Lara and Sarwan romp to victory
West Indies 191 and 212 for 3 (Sarwan 82, Lara 80*) beat Sri Lanka 208 and 194 (Collymore 7-57) by seven wickets
It threatened to be a tense, tentative shuffle of a run-chase, but it turned into a joyful end-of-term romp, as Ramnaresh Sarwan and Brian Lara flailed 161 runs for the third wicket to seal the second Test against Sri Lanka in Jamaica, and with it the series. Sarwan, who had come to the crease at 1 for 1 in the third over, played a scintillating innings of 82, studded with 13 fours all around the wicket and a six over backward square-leg, and for once even Lara was overshadowed by his strokeplay.
The match ended on a note of anticlimax for a frenzied Kingston crowd, when Sarwan holed out to cover with the scores level, but fittingly it was left to Lara to nudge the winning runs off Muttiah Muralitharan, with whom he had enjoyed a fascinating tussle in the early part of his innings, but over whom he once again established his mastery. Lara was left not out on 80, taking his series aggregate to 299 runs.
In what had effectively become a one-innings contest, Sri Lanka had resumed in the morning on their overnight 129 for 5 - a lead of 146 - but had no answer to an extraordinary spell of bowling from Corey Collymore, who had been ignored by the Test selectors for four years, but responded with career-best figure of 7 for 57, including all five of the remaining wickets in an eight-over spell.
It took just three overs of the third day for Collymore to make the breakthrough - Sri Lanka's captain, Hashan Tillakaratne, who played loosely across the line to a length delivery, and lost his off stump for 7 (138 for 6). With every run crucial on a tricky pitch, Chaminda Vaas restored Sri Lanka's fortunes with a volley of boundaries in a brisk counterattack, but Collymore struck back for West Indies with two wickets in an over.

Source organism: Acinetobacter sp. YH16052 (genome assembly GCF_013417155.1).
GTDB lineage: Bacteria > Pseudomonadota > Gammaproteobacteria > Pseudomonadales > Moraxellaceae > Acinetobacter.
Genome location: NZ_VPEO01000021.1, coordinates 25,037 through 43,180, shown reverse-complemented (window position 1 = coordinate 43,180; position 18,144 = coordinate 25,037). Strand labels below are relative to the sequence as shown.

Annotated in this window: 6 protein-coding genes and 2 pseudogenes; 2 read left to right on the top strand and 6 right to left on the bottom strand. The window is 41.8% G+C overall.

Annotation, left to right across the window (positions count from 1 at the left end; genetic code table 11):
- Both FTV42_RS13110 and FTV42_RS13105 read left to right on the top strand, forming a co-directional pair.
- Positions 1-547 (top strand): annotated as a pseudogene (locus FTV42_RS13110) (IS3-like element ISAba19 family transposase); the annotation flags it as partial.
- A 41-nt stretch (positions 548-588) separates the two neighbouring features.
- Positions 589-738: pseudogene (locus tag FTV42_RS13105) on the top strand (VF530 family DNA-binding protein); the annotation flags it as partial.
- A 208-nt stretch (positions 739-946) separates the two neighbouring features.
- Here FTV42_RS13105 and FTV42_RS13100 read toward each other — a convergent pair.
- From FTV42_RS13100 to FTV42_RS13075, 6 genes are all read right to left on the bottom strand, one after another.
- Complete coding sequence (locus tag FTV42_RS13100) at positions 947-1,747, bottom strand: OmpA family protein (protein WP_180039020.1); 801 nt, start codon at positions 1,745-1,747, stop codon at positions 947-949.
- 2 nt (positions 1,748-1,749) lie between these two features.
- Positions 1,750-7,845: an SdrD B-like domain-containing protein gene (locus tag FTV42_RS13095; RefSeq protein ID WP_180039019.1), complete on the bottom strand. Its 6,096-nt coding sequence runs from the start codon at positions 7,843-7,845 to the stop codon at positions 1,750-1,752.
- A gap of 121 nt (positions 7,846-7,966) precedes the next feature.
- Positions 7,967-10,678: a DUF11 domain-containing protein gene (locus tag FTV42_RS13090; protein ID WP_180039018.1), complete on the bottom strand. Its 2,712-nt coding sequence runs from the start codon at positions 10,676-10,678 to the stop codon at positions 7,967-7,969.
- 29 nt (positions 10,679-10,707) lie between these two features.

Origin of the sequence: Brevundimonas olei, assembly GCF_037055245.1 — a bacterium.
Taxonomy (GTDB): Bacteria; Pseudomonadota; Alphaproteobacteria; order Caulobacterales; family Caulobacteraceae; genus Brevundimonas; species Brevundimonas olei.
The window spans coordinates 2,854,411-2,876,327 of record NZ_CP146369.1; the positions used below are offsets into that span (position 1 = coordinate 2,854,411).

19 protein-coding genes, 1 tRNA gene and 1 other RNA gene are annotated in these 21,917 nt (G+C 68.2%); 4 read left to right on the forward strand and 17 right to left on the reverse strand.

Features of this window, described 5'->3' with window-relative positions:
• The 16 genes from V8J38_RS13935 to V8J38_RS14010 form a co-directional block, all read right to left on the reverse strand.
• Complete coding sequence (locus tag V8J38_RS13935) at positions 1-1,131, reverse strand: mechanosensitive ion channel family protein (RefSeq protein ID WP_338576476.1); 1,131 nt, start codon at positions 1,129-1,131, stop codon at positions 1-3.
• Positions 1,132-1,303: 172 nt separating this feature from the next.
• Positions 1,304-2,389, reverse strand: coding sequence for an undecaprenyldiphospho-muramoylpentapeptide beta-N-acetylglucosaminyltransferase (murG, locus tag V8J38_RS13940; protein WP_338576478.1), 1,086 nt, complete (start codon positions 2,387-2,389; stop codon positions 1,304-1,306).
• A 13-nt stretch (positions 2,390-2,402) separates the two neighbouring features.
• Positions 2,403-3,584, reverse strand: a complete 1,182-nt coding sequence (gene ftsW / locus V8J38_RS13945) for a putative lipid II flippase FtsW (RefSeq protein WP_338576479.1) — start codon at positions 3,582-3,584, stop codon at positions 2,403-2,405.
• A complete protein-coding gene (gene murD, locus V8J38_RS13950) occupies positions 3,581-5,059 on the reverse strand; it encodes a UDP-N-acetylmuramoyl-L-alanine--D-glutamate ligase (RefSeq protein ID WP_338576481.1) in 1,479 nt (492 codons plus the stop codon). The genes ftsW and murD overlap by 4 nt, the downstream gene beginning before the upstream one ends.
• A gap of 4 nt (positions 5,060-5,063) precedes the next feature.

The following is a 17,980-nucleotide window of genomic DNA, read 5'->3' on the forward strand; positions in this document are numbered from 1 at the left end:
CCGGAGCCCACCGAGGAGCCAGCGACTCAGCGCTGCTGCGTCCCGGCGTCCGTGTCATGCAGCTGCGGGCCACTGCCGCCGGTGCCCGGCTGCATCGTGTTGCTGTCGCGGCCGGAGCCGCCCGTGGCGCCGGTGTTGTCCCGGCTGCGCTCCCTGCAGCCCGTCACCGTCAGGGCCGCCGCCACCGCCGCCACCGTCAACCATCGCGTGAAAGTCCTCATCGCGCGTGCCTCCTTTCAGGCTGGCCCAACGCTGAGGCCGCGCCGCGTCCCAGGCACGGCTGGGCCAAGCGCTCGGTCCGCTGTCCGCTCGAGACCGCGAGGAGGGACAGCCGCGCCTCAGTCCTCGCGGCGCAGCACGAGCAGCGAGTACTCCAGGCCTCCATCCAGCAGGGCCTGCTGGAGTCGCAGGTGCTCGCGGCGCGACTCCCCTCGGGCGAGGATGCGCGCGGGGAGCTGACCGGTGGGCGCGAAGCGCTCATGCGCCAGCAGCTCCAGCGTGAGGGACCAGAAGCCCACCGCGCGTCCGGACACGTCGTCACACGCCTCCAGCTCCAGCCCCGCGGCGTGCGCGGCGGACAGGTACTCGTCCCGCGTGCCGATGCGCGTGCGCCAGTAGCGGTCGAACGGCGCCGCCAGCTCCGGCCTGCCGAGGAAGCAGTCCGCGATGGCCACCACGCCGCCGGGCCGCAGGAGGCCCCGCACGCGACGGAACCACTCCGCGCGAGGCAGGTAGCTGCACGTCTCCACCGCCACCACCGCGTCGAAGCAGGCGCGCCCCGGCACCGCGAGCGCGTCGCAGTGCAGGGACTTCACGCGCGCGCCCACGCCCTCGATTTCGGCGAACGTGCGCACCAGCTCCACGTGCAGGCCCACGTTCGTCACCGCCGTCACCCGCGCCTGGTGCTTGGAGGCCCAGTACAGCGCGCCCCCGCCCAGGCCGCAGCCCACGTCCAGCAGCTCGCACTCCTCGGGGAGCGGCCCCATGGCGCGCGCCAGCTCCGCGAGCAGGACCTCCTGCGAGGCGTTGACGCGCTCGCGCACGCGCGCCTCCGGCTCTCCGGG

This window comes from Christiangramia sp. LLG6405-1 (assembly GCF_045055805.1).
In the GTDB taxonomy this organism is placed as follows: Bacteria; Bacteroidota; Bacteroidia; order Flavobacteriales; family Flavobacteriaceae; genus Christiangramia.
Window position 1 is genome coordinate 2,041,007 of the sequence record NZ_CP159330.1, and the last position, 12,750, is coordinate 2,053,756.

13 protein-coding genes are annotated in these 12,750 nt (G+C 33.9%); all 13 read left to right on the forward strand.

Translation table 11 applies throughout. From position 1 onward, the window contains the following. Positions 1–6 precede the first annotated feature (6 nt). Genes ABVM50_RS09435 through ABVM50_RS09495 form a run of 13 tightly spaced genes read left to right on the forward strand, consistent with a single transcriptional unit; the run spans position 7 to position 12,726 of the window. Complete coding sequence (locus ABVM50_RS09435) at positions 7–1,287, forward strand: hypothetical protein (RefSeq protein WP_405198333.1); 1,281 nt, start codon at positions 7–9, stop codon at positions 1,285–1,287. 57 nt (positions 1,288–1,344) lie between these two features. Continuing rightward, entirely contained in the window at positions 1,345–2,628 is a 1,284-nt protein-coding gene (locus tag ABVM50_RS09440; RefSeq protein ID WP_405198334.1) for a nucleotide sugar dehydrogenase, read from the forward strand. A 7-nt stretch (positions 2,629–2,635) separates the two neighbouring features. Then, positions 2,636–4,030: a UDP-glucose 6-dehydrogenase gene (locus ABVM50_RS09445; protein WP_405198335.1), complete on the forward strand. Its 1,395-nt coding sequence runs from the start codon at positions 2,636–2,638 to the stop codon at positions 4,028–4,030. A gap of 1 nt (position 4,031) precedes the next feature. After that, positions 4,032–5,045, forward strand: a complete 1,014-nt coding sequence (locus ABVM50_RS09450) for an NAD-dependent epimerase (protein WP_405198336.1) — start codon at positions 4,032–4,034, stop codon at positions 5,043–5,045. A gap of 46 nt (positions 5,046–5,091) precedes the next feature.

First he tempted Kumara Dharmasena into nibbling a simple catch to Lara at first slip (173 for 7), then followed up with a superb delivery, angled across Vaas's bows, which was athletically caught by Lara, diving forward from slip (176 for 8). Muralitharan then spooned a brainless carve straight to Sarwan at mid-off for 6 (184 for 9), before Thilan Thushara edged an accurate lifter, for Lara to complete his third catch of the morning.
The target was less than half than that achieved against Australia in Antigua in May, but it threatened to be a tense run-chase nonetheless, especially when Chris Gayle was unluckily adjudged lbw for 0 in Vaas's second over (1 for 1). But Sarwan began with a blaze of attacking strokes all around the ground, and Wavell Hinds joined him in a vital second-wicket partnership of 49, before being bowled, sweeping at Muralitharan's arm-ball, for 29 (50 for 1).
Nobody in world cricket, though, is better equipped than Lara to combat Muralitharan, and he stamped his authority on the contest by sweeping Murali's first ball for four, for the third innings running. It wasn't all one-way traffic however, and Murali might have pinned him lbw with a superb doosra, but Russell Tiffin reckoned that the ball was slipping down leg.
But Murali's support act was flagging, and Prabath Nissanka was treated especially brutally, conceding 64 runs in his eight overs. The end came in an absurd blizzard of boundaries, with the last 91 runs coming from 11 overs as Sarwan and Lara raced each other to the tape. It was a suitably upbeat finish to one of the most uplifting seasons that the Caribbean has enjoyed in many a year.